150,000 people. That’s the estimate for the People’s Climate March that took place on Saturday, April 29, 2017 in Washington, DC. Some estimates even put the number at 200,000!
(That’s 200,000 people, not 200,000 factorial, obviously. This is a bad math joke. You should probably just move along now.)
Before the march began, labor organizers held a rally in front of the Department of Labor, and I was asked to speak on behalf of the American Federation of Teachers and the Washington Teachers Union.
It was an honor to share a stage with such passionate and accomplished union activists. As a teacher, I felt a unique responsibility to draw attention to some of the (many) ways that public education is currently threatened, and how those threats on education are fundamentally threats on both democracy and the planet.
Here is a video of my speech and a written version of my remarks.
Thank you all so much! My name is Joe Herbert, and I am a high school math teacher right here in Washington, DC.
I’m here today because public education is the cornerstone of our democracy.
This current administration wants to destroy public education, just like it has no hesitation destroying the air we breathe and the water we drink.
We need to protect our kids and our planet. We need to prepare the children of today to be the engineers of tomorrow, the computer scientists of tomorrow – the artists, poets, clean energy experts, journalists, labor organizers, civil rights lawyers, and mathematicians of tomorrow.
For that, we need strong public schools. We need public schools that consider science, civics, and the arts to be just as important as math and English.
Today, there are students in American public schools who do not get any science or social studies education because they have extra math and reading.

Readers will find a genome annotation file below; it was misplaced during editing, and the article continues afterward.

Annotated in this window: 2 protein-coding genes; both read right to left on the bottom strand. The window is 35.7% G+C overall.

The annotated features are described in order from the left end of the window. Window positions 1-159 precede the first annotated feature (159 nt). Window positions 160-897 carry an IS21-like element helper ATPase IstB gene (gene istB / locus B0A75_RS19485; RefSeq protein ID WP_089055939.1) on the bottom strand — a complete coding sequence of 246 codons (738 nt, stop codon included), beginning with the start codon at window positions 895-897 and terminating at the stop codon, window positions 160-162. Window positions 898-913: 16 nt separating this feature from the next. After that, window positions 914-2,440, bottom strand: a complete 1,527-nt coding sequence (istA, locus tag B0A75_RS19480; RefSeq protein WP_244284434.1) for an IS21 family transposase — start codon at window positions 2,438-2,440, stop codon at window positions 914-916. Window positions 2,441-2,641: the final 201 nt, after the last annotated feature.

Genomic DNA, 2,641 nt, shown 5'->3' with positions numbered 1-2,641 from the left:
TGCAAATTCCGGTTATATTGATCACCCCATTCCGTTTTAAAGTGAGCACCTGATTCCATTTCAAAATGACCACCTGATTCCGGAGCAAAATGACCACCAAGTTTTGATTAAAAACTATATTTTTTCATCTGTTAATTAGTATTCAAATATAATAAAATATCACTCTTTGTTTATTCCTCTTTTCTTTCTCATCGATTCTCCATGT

Let me repeat: in 2017, there are students in American public schools not receiving an education – being deprived of an education – in science and social studies.
This is an abomination and a national embarrassment.
If this generation is to grow up to be an informed electorate, we need public schools that teach students to interpret evidence and think critically.
That’s what we’re here fighting for today.
But there is a sustained assault on public education, and it is very unfortunately bipartisan.
Right here in the Washington, DC, we have a Democratic mayor who has refused to give the Washington Teachers Union a fair contract.
So that as of today, our contract expired 1,672 days ago.
Many, many Democrats are cheerleaders for charter schools, which siphon money away from public schools and increase school segregation.
We need a renewed commitment to the principles of school integration set forth in the landmark Brown v. Board of Education case.
We need to fight back against these so-called “school choice” policies like charter schools and vouchers.
These policies increase racial segregation, harm public schools, and have a disproportionate impact on poor students, on black and brown students, on students with disabilities, and on students who are immigrants.
We must commit, as a society, to funding and supporting our public schools and our public school teachers, so that we protect the social good and pillar of democracy that public education represents.
And, we must guarantee that this education is afforded to every child, in every school, in every neighborhood in America.
This will ensure that the next generation has the critical thinking skills, the knowledge of history, and the understanding of science necessary to avoid repeating the mistakes that we see our politicians making today.
So let’s advocate for quality public schools at the national, state, and local level.
Let’s hold our elected officials from both parties accountable, and demand that they support public schools.
My students inspire me every single day, and it is because of them that I am optimistic about tomorrow.
Let’s leave them a healthy planet, and a brighter, safer, greener, and more just future.
Thank you! And thank you for standing up for our planet and our children!